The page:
Review by Z.G. Burnett, Photos Courtesy of New England Auctions, Fred Giampietro
BRANFORD, CONN. — Fred Giampietro’s New England Auctions conducted the Americana Collection of Jeannine Dobbs & The Estate of Jonathan Rickard on April 20, featuring 445 lots of American folk art, furniture, quilts, decoys, ceramics and more, as well as a small selection of contemporary automobiles. Dobbs (1935-2020) was a lifelong educator and antiques collector, and Rickard (1942-2022) was a noted mochaware collector and scholar. Each of the top lots either exceeded or more than doubled their estimates, and the auction totaled $620,078.
Portraits from known artists and schools were the most successful Americana category in the sale overall. A pair of portraits by Ralph Curtis (1808-1885), also known as the Long Neck Artist, was the highest earning Americana lot at $20,000. Curtis was born, lived and worked in New York state until relocating to Michigan in the 1840s. Both portraits were painted in oil on two joined panels circa 1830; the boards of the man’s portrait showed slight separation. Following this in price was a profile portrait of a young woman by Ruth Henshaw Bascom (1772-1848), also dated circa 1830, that was in excellent condition and bid to $13,750. Bascom began her artistic practice with pastel portraits of friends and family, often giving them as gifts but sometimes receiving payment, and is believed to have made about 1,400 portraits. This portrait is one of around 200 known to exist. Next was a Prior Hamblin school portrait of a girl wearing a yellow dress in excellent condition, painted in oil on canvas circa 1840 and probably with its original frame, that achieved $10,000.
Furniture and decorative art lots showed exponential results in comparison with their estimates and three of these lots reached $7,500, including the top furniture lot. This was a small New England corner cupboard with early brown exterior and interior salmon paint and constructed from square nails. From the Nineteenth Century, the seemingly simple cabinet showed beaded molding on the edges. Next in the catalog was an early pair of women’s shoes with flame-stitch embroidered flowers. Dated circa 1800, the shoes had minor imperfections and were in excellent condition for their age. Following this in price for $6,875 was a signal cannon for Brown and Co, New Haven, Conn., from the late Nineteenth Century, that also barely looked its age.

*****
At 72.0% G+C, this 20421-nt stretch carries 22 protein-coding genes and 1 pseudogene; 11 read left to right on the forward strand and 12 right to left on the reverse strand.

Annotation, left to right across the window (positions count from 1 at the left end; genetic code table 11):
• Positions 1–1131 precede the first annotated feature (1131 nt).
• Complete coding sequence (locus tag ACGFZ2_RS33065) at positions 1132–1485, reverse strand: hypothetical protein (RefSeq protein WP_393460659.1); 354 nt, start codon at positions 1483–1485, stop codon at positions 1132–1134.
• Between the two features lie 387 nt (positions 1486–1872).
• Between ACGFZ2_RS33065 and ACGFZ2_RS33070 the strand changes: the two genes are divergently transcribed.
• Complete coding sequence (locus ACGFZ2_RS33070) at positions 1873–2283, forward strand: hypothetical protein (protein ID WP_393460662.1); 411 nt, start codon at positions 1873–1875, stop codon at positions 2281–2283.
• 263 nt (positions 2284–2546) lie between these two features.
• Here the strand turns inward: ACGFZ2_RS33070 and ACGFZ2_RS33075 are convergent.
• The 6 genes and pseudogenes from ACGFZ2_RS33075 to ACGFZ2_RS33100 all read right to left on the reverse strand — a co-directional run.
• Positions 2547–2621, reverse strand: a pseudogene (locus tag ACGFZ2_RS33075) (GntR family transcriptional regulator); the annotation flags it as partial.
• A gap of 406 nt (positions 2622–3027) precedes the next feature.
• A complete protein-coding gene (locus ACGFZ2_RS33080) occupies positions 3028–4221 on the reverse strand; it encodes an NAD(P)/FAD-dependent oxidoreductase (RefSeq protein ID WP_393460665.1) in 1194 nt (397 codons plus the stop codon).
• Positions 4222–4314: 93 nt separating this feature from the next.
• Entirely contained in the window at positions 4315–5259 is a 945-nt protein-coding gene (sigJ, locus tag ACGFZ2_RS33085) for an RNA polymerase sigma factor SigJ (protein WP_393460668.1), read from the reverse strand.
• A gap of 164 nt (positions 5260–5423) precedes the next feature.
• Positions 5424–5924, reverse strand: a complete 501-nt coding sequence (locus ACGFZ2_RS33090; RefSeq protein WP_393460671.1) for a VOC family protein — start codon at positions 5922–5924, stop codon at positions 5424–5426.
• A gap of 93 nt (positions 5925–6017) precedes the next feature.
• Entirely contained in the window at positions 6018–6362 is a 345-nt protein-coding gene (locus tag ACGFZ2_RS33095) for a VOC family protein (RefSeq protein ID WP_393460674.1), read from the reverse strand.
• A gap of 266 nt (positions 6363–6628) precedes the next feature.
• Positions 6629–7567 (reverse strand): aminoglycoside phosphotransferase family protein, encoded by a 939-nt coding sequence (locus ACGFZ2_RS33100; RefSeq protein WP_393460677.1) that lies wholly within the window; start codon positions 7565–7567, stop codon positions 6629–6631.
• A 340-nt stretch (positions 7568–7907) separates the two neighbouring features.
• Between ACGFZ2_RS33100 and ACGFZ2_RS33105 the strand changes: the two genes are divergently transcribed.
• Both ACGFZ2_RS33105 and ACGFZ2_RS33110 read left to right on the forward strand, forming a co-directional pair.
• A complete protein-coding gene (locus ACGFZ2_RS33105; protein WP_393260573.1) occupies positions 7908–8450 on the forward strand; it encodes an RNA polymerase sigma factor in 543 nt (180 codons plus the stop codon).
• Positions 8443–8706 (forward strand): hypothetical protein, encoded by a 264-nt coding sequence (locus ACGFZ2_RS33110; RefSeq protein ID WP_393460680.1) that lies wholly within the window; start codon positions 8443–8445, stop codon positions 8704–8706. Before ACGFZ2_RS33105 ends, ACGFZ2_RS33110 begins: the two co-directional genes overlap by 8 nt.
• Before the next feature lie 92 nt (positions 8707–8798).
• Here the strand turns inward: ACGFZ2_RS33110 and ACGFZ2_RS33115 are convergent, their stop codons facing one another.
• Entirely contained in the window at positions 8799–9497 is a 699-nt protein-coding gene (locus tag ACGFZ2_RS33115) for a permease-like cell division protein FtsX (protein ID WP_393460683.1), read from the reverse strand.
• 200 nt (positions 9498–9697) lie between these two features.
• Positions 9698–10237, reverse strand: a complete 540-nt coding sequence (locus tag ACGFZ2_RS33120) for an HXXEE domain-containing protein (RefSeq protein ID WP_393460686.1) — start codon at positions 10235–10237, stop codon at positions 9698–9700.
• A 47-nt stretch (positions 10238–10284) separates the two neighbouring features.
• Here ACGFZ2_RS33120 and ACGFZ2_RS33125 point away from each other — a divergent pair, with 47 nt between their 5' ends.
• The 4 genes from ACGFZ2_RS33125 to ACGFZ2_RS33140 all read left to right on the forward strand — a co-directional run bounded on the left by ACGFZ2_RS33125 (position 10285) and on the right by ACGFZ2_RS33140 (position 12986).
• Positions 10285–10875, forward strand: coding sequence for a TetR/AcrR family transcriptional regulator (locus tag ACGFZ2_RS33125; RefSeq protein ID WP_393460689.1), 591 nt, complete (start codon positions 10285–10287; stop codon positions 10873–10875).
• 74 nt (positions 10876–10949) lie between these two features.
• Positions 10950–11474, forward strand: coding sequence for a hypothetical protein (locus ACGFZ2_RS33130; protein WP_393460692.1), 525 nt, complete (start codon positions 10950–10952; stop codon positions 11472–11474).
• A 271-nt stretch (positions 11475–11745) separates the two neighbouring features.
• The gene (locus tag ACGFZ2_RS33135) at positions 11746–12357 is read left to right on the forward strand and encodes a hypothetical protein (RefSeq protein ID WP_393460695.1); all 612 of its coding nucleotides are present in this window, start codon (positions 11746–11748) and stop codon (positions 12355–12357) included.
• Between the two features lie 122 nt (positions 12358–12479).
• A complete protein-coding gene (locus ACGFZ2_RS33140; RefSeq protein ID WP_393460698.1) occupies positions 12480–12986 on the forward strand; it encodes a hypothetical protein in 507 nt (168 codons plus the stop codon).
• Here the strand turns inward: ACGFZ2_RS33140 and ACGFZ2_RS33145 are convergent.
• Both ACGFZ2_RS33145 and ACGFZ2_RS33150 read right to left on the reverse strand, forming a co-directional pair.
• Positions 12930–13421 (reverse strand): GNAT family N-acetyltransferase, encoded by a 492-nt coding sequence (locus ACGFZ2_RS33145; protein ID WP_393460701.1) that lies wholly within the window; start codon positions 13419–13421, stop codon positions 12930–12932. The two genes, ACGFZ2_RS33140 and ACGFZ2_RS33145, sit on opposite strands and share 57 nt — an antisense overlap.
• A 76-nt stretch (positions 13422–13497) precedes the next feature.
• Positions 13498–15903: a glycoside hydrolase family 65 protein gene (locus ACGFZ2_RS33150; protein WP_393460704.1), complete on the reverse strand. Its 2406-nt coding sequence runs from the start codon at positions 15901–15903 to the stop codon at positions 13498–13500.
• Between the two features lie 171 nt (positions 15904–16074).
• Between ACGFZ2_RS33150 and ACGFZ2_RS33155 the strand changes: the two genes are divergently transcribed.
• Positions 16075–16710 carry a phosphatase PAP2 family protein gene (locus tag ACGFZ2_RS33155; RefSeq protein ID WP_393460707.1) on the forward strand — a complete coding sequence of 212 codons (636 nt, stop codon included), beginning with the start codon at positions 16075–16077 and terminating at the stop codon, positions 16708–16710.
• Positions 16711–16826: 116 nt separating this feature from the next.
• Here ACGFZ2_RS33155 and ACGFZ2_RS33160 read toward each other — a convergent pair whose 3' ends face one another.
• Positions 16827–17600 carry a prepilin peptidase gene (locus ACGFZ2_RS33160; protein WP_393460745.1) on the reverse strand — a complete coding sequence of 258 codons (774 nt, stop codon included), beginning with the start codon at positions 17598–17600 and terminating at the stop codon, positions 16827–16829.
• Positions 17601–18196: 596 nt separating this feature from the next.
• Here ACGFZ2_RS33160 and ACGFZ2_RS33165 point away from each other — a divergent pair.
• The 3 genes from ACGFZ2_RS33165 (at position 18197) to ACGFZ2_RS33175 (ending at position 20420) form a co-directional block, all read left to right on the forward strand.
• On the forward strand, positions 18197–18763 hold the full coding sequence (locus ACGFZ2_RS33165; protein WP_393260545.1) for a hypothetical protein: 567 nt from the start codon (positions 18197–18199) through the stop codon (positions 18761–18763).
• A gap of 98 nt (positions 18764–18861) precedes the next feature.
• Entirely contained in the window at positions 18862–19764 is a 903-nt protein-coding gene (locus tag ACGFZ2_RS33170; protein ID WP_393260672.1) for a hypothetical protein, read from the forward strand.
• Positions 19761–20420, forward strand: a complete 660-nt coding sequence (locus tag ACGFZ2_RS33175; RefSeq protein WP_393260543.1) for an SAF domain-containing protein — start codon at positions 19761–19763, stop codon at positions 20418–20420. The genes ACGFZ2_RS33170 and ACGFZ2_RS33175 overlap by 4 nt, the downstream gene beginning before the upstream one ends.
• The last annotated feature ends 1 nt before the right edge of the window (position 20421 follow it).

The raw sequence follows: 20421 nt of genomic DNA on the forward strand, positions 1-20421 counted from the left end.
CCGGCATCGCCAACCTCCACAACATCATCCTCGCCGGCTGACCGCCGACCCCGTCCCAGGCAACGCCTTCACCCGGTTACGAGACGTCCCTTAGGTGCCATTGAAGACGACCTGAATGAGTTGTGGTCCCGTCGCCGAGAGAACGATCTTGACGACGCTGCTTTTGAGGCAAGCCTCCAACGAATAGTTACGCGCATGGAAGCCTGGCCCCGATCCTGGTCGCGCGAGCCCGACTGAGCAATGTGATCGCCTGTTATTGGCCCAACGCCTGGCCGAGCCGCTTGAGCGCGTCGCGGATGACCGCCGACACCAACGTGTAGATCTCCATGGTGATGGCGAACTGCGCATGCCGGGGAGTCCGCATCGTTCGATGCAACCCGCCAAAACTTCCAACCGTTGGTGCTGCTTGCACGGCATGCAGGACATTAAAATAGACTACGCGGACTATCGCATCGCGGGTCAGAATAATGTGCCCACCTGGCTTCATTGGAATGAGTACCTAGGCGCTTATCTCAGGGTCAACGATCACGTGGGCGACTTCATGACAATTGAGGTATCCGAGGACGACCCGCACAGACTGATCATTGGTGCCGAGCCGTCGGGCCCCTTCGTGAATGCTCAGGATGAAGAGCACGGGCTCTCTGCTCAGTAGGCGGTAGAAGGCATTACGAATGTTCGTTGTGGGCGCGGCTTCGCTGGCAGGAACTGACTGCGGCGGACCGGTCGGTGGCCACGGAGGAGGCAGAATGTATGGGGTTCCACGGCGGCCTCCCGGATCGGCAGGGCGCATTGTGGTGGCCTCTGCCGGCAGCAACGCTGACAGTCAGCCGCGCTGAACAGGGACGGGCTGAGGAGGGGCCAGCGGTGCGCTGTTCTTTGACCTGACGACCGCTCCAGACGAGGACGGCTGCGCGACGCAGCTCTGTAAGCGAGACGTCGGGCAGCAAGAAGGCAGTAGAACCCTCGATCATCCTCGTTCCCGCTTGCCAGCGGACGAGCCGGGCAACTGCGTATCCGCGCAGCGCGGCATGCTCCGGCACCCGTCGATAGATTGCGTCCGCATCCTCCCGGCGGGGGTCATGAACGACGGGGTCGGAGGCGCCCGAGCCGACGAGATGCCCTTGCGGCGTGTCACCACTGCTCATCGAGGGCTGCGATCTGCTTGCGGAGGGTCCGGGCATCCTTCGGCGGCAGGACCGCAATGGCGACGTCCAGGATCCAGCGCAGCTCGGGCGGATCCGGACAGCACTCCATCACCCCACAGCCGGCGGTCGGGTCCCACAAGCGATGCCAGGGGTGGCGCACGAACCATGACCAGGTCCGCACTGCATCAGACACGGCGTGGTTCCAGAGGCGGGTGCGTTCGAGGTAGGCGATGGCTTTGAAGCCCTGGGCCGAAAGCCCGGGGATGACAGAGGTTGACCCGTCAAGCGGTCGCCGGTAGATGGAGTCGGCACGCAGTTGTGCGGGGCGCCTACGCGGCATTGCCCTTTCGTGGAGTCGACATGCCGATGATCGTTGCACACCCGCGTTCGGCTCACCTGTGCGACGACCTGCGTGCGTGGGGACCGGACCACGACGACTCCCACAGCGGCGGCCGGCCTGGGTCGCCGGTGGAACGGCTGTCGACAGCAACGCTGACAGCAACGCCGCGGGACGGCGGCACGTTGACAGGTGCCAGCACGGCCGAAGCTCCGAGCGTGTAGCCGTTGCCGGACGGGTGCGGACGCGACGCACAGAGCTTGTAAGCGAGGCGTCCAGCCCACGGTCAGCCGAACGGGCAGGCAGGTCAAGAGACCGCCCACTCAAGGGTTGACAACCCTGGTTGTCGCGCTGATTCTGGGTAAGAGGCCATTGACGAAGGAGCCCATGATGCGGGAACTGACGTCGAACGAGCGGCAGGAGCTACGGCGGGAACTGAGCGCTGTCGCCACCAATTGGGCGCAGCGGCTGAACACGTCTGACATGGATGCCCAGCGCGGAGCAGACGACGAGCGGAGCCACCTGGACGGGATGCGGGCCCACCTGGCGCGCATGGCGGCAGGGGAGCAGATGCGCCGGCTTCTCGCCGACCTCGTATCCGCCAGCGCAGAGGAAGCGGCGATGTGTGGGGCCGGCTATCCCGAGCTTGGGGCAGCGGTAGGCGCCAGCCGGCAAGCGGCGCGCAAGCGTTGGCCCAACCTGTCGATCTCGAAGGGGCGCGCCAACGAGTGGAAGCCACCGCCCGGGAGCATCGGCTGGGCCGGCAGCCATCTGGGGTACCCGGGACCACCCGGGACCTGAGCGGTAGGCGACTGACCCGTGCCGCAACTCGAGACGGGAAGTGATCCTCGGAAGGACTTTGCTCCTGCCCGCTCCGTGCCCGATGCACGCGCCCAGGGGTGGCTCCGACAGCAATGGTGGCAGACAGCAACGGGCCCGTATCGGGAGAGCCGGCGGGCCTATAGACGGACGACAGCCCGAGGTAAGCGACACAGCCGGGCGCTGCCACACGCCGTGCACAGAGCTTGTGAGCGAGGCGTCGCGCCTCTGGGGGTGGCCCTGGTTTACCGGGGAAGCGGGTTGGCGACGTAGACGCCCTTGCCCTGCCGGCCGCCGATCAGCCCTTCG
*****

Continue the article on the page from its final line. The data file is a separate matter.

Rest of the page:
Bidders favored containers in this auction. A pair of two Nineteenth Century New England pantry boxes, an apple green-painted coffee box with stenciled letters and a taupe oatmeal box with hand-painted letters, achieved $6,144. Following this in price was a yellow-painted Shaker box from the Nineteenth Century from the Northeast in very good original condition that sold for $5,500. Matching this in color was a Nineteenth Century swing handle basket from New England in fantastic original condition at $5,632.
The top two lots from the Rickard estate were exquisite examples of their medium. First was a North Devon earthenware pitcher showing a sgraffito mariner’s compass, flowers and vines, as well as a harvest-themed inscription on the rear surface. The pitcher was dated 1830 in this rondel, and it also sold for $5,500. Second was an English mochaware mug dated to 1800 with a side crack and light base chips that nonetheless achieved $4,750. Before joining the Rickard estate, the mug belonged to the William Lewan Collection and is illustrated in Rickard’s Mocha and Related Dipped Wares, 1770-1939 (2006).
Gameboards and toys were also popular. One Nineteenth Century two-sided gameboard from New England, vibrantly decorated with original paint and minor wear, was bid to $5,376, and another colorful circa 1900 Parcheesi gameboard in original condition went for $4,750. Next a carved and painted Nineteenth Century “Noah’s Ark” set also achieved that price; described as in “fine original” condition, only one hinge from the opening top had been moved and each pair of animals was intact.
In addition to the slippers, the sale included a small assortment of textile arts that also reached $4,750. One of these was a group lot containing 27 pieces of Nineteenth Century velvet fruit in a range of sizes, all of which only showed minor imperfections. Another was a small needlework sampler signed Mary Parker, circa 1825, that showed three houses against a moon and sun-lit sky.
Contemporary cars were an unusual addition to a folk art sale, but three of these were prominent sales in the upper lots. A 2003 Lexus GX470 led the category with $26,250 ($15/25,000), followed by a 2005 Mazda Miata MX5 at $12,500 ($4/6,000). Both of these had low mileage. The third car in the top lots was a 2010 BMW X3 with high mileage and described as in running condition, this sold for $7,040 ($3/5,000).
Prices quoted with buyer’s premium as reported by the auction house. The Americana Collection of Janice and Bernard Phaneuf will be conducted by New England Auctions on June 21. For more information, www.neauction.com or 475-234-5120.